A straightforward way to perform code-splitting in Laravel mix!

Adarsh Sojitra
Mar 6, 2019 · 3 min read
Photo by Linh Pham on Unsplash

Finally, after hours of hard work and research, I was successfully able to perform code-splitting in my Laravel+Vuejs application.

This is my first medium article and I am writing it because I found very less information on code-splitting in Laravel Mix and the articles I found were not so straightforward and were missing some points. So, I thought it would be a great idea to get started with Medium with this topic.

Let’s get straight into the article. I am assuming that you are using a Laravel+Vuejs bundle and you are using vue-router to perform routing through your application. So, the first step would be to install babel-plugin-syntax-dynamic-import package.

Install and configure Babel Dynamic Import Plugin

To install this plugin, navigate to your document root and execute the following npm command.

npm install @babel/plugin-syntax-dynamic-import

Once done, create a .babelrc file in your document root and populate it with the following content.

{
“plugins”: [“@babel/plugin-syntax-dynamic-import”]
}`

Now, It’s time to verify that our main blade file has all the files included so that our application can work just like it worked before code-splitting.

Include/Import all the required files in Index blade file

As our code will be divided into multiple chunks now, so our app css and js files. It means, if you were only importing app.js file till now and things used to work out as expected, now it won’t!

You have to explicitly import app.css in your main blade file that contains your Vuejs application instance. So, Your index blade file would look like the following.

<!doctype html>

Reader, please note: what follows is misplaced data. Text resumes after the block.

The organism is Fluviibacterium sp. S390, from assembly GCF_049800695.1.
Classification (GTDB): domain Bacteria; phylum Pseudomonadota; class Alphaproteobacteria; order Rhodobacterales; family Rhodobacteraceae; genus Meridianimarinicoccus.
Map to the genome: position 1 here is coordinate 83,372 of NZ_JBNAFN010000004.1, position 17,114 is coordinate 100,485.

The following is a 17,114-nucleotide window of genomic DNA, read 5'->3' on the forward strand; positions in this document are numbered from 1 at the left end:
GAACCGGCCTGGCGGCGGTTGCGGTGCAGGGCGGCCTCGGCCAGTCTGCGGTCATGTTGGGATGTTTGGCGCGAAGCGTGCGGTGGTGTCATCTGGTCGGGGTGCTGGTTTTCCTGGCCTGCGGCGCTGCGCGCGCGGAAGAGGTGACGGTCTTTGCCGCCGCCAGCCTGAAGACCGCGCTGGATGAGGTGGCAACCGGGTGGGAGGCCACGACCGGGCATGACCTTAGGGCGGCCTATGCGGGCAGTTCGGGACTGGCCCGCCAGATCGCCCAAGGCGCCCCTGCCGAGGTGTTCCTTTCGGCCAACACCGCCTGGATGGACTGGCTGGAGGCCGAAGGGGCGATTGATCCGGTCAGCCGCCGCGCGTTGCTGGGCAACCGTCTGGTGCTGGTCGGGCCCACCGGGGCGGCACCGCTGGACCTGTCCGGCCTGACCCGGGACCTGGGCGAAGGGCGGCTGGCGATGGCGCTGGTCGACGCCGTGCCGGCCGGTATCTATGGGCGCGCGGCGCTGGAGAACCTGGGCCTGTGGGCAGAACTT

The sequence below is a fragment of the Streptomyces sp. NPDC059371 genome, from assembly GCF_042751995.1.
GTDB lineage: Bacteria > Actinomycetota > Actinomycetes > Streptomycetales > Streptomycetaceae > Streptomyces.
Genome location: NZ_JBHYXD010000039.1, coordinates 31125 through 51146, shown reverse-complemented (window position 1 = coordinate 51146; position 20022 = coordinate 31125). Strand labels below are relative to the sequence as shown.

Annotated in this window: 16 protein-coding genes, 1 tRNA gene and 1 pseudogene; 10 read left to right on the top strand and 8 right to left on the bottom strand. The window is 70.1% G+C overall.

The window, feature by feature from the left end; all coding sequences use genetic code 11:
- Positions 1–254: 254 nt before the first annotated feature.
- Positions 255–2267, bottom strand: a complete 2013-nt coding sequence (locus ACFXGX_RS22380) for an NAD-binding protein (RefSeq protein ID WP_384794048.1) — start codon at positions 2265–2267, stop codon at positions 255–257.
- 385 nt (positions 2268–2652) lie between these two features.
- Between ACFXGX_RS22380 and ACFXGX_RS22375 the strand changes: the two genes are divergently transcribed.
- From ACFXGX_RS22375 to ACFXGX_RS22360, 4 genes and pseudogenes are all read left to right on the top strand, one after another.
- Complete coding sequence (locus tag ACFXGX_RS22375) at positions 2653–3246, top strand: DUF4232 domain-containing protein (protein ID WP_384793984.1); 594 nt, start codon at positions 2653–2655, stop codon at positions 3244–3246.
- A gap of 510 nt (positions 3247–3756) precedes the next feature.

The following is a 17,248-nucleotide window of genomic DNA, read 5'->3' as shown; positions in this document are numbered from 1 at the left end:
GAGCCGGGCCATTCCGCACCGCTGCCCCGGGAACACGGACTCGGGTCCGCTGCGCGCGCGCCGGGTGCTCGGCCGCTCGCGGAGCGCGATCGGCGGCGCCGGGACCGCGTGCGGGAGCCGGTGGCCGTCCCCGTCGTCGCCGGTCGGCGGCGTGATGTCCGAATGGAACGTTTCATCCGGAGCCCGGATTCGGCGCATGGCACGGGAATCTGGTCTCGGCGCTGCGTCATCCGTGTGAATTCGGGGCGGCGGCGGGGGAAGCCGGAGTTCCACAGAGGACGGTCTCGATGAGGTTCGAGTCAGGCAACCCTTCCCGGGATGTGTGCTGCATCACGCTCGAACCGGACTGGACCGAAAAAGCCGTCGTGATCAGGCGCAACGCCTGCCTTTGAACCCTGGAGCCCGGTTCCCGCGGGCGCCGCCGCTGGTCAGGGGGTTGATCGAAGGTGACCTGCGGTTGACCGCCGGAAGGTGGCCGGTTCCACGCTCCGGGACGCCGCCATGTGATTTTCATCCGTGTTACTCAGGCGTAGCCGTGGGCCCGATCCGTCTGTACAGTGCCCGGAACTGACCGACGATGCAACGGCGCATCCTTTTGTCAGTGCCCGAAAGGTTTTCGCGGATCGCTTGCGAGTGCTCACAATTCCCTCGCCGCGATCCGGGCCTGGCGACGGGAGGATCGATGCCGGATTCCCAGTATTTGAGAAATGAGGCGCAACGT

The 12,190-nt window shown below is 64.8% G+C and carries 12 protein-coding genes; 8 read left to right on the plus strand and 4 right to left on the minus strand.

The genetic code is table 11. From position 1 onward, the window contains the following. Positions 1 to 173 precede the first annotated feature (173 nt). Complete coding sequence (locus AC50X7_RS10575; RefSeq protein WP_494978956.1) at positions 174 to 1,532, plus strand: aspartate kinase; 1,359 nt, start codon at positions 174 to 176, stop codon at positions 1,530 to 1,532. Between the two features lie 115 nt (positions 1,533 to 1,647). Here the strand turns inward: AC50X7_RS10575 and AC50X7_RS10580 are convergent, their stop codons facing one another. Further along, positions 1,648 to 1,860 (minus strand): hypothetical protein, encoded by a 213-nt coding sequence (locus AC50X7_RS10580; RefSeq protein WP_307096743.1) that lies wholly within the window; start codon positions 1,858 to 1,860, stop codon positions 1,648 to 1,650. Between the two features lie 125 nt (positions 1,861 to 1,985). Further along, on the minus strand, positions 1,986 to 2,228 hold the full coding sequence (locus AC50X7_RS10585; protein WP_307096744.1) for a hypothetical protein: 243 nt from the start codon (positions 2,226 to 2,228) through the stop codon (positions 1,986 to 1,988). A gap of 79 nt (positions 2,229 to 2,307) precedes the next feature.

<html lang="{{ str_replace('_', '-', app()->getLocale()) }}">
<head>
<meta charset="utf-8">
<meta name="viewport" content="width=device-width, initial-scale=1">
<meta name="csrf-token" content="{{ csrf_token() }}">
<title>{{ env('APP_NAME') }}</title><!-- CSS -->
<link rel="stylesheet" href="{{ asset('css/app.css') }}" type="text/css" />
</head>
<body>
<div id="app">
<router-view></router-view>
</div>
<!-- Javascripts -->
<script src="{{ mix('js/app.js') }}"></script>
</body>
</html>

If you have completed these steps, your application won’t break after running hot or watch or production after code splitting because it will surely load all the required Javascript and CSS files. Something no one told me to do and I wasted about 2–3 hours figuring out what happened!

Still, there is one more step you have to perform in order to perform code-splitting properly. You have to load components in your routes.js file using import function.

Import components using Import() function

We have to use import() function because it can be used as a code split point and webpack understands it. So, after using import() function to import all the components you have in your application into your routes.js file, webpack will create a separate chunk for every component whenever a bundle is created.

You need to change your method for importing components.

From:

Import ComponentName from './components/path/ComponentName.vue// ORVue.component('component-name', { /* ... */ })

To:

const ComponentName = () => import('./components/path/ComponentName.vue' /* webpackChunkName: "js/components/component-name" */)

Once done, execute any of the following commands to compile your vuejs application and see how it divides all the imported components into small chunks.

  • npm run production
  • npm run watch

Conclusion: It’s very important to perform code-splitting if your application requires many components because if you are compiling your application with a single compiledapp.js file, it will get slower and slower with each and every component you add to your application. I had a very bad time dealing with this issue.

Always make sure that you provide the best experience to visitors/customers who regularly visit your site or use your application. code-splitting will surely improve the speed of your website by a lot!

Adarsh Sojitra

Written by

I’m a system administrator, web developer and an entrepreneur with years of experience in technical fields. I’m here to share my knowledge with my new friends.

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